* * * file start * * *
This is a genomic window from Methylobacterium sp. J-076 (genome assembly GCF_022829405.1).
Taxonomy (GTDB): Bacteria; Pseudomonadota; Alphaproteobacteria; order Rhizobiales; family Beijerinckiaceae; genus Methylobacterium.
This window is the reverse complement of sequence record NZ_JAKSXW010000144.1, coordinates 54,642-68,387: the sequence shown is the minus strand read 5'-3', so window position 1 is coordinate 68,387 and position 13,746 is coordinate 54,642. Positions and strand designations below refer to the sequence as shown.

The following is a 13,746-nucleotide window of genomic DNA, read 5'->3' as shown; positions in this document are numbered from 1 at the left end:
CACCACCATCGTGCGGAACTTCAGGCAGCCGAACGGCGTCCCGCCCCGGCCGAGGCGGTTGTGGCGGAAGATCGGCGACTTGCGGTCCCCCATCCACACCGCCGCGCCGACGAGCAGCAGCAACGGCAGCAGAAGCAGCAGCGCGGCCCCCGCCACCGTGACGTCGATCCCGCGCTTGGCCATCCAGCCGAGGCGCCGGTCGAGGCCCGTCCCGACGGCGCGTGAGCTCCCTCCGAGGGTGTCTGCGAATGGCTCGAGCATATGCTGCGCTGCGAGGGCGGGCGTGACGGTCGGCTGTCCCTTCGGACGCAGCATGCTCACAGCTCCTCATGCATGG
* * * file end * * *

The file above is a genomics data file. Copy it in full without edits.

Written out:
This is a genomic window from Methylobacterium sp. J-076 (genome assembly GCF_022829405.1).
Taxonomy (GTDB): Bacteria; Pseudomonadota; Alphaproteobacteria; order Rhizobiales; family Beijerinckiaceae; genus Methylobacterium.
This window is the reverse complement of sequence record NZ_JAKSXW010000144.1, coordinates 54,642-68,387: the sequence shown is the minus strand read 5'-3', so window position 1 is coordinate 68,387 and position 13,746 is coordinate 54,642. Positions and strand designations below refer to the sequence as shown.

The following is a 13,746-nucleotide window of genomic DNA, read 5'->3' as shown; positions in this document are numbered from 1 at the left end:
CACCACCATCGTGCGGAACTTCAGGCAGCCGAACGGCGTCCCGCCCCGGCCGAGGCGGTTGTGGCGGAAGATCGGCGACTTGCGGTCCCCCATCCACACCGCCGCGCCGACGAGCAGCAGCAACGGCAGCAGAAGCAGCAGCGCGGCCCCCGCCACCGTGACGTCGATCCCGCGCTTGGCCATCCAGCCGAGGCGCCGGTCGAGGCCCGTCCCGACGGCGCGTGAGCTCCCTCCGAGGGTGTCTGCGAATGGCTCGAGCATATGCTGCGCTGCGAGGGCGGGCGTGACGGTCGGCTGTCCCTTCGGACGCAGCATGCTCACAGCTCCTCATGCATGG